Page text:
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Fields & Applications Mass Spectrometry, Gas Chromatography, Food, Beverage & Agriculture

Coming of Age

Remember Bryan Davis, the art teacher-turned-chemist who claims to have “hacked” the spirit-aging industry? (tas.txp.to/0516/shaken). Davis continues to stir up strong reactions: his peated malt “aged” in just six days has been awarded 94 points and a coveted “Liquid Gold” designation in the 2018 edition of Jim Murray’s famous Whisky Bible, which puts it within the top five percent of whiskies catalogued.

“Abomination – Sayers of the Law” was aged in a reactor developed by Davis at the Lost Spirits distillery (dubbed the “Willy Wonka Booze Factory”). Analysis by direct injection mass spectrometry and GC-MS showed that the chemical fingerprints between the traditionally aged and “technology-aged” malts were identical.

“We didn’t set out to make well-aged spirits more accessible and affordable, by eliminating the time and cost of decades spent aging in a barrel, though our tech does that very well,” said Davis in a press release. “We created our technology because we wanted to find a better way to make the spirits we like to drink.” Cheers to that.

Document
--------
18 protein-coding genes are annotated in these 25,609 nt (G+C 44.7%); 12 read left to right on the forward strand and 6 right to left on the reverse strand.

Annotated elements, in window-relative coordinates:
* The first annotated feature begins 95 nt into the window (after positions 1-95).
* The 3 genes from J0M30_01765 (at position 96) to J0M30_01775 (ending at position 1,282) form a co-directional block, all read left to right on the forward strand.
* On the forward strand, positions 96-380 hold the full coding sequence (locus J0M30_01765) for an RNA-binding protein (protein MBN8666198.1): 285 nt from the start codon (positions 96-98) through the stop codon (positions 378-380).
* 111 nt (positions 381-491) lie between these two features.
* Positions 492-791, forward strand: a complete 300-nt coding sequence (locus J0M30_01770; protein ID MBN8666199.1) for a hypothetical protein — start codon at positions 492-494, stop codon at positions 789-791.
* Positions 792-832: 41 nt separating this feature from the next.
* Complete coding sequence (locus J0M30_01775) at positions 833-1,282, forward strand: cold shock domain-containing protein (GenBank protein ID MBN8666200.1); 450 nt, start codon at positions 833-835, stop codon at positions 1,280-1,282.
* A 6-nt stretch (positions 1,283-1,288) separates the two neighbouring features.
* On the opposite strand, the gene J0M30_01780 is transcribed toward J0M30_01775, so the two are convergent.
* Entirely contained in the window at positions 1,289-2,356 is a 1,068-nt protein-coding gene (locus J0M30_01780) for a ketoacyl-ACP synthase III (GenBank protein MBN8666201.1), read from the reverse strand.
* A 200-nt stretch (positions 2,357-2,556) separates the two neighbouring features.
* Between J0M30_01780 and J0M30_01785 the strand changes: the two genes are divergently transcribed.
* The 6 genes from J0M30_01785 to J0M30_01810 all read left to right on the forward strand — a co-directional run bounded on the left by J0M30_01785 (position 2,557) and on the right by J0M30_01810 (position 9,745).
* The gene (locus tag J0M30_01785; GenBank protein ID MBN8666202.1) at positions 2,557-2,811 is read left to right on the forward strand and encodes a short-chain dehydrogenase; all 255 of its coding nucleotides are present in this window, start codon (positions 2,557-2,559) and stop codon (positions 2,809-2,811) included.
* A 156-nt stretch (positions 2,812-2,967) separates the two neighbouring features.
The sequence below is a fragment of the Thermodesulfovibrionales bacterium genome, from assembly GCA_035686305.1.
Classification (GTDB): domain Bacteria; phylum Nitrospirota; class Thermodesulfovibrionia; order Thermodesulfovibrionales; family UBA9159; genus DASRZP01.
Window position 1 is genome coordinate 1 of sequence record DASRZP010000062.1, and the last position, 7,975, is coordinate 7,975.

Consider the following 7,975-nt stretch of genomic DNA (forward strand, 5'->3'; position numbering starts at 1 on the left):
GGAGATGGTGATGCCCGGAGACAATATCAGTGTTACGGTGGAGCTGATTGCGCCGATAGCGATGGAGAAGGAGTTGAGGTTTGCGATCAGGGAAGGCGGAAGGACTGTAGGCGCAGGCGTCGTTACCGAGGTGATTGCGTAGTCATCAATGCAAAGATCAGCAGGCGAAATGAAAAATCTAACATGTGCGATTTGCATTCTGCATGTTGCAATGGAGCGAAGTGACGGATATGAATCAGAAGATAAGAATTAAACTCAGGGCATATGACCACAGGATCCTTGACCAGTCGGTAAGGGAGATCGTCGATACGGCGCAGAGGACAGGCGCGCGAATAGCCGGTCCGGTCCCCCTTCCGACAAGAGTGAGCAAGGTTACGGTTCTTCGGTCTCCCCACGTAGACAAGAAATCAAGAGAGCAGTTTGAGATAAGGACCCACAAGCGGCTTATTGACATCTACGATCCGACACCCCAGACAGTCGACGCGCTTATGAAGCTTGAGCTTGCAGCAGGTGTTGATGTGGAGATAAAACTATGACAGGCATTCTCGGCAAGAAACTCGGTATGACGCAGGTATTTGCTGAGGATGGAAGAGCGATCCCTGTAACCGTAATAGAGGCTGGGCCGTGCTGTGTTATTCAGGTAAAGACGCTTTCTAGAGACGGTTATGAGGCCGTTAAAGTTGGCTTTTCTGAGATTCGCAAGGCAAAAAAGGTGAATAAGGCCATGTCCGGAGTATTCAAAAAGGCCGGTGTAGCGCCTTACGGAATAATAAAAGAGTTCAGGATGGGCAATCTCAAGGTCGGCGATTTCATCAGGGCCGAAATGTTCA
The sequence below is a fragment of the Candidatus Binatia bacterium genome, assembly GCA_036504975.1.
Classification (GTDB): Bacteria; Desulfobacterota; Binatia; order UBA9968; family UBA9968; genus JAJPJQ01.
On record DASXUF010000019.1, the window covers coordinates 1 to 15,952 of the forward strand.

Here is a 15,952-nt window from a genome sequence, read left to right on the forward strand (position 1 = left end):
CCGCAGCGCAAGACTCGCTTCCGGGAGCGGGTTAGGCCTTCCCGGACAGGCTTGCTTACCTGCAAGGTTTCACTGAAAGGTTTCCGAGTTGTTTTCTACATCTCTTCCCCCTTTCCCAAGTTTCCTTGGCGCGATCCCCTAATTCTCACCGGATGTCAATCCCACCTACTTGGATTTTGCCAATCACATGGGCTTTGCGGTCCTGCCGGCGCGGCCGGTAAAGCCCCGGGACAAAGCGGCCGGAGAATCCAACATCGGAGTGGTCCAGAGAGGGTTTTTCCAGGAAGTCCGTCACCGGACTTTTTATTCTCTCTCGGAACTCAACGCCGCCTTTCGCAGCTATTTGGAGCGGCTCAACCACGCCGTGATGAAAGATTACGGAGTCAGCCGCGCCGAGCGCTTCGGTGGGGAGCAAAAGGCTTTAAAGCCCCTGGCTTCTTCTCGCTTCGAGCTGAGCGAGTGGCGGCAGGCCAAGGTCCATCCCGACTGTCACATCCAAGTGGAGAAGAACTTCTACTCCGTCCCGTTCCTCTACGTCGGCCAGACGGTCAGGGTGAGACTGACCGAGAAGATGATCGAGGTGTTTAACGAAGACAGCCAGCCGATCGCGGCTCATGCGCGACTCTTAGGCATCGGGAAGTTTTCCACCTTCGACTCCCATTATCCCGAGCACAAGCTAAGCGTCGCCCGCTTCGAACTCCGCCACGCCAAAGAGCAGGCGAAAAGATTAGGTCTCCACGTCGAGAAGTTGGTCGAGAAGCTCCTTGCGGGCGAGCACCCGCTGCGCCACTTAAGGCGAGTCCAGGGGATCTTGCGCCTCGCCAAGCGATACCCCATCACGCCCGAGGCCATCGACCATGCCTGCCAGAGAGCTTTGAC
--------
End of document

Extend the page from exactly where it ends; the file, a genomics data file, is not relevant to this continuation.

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About the Author

Joanna Cummings

A former library manager and storyteller, I have wanted to write for magazines since I was six years old, when I used to make my own out of foolscap paper and sellotape and distribute them to my family. Since getting my MSc in Publishing, I’ve worked as a freelance writer and content creator for both digital and print, writing on subjects such as fashion, food, tourism, photography – and the history of Roman toilets. Now I can be found working on The Analytical Scientist, finding the ‘human angle’ to cutting-edge science stories.

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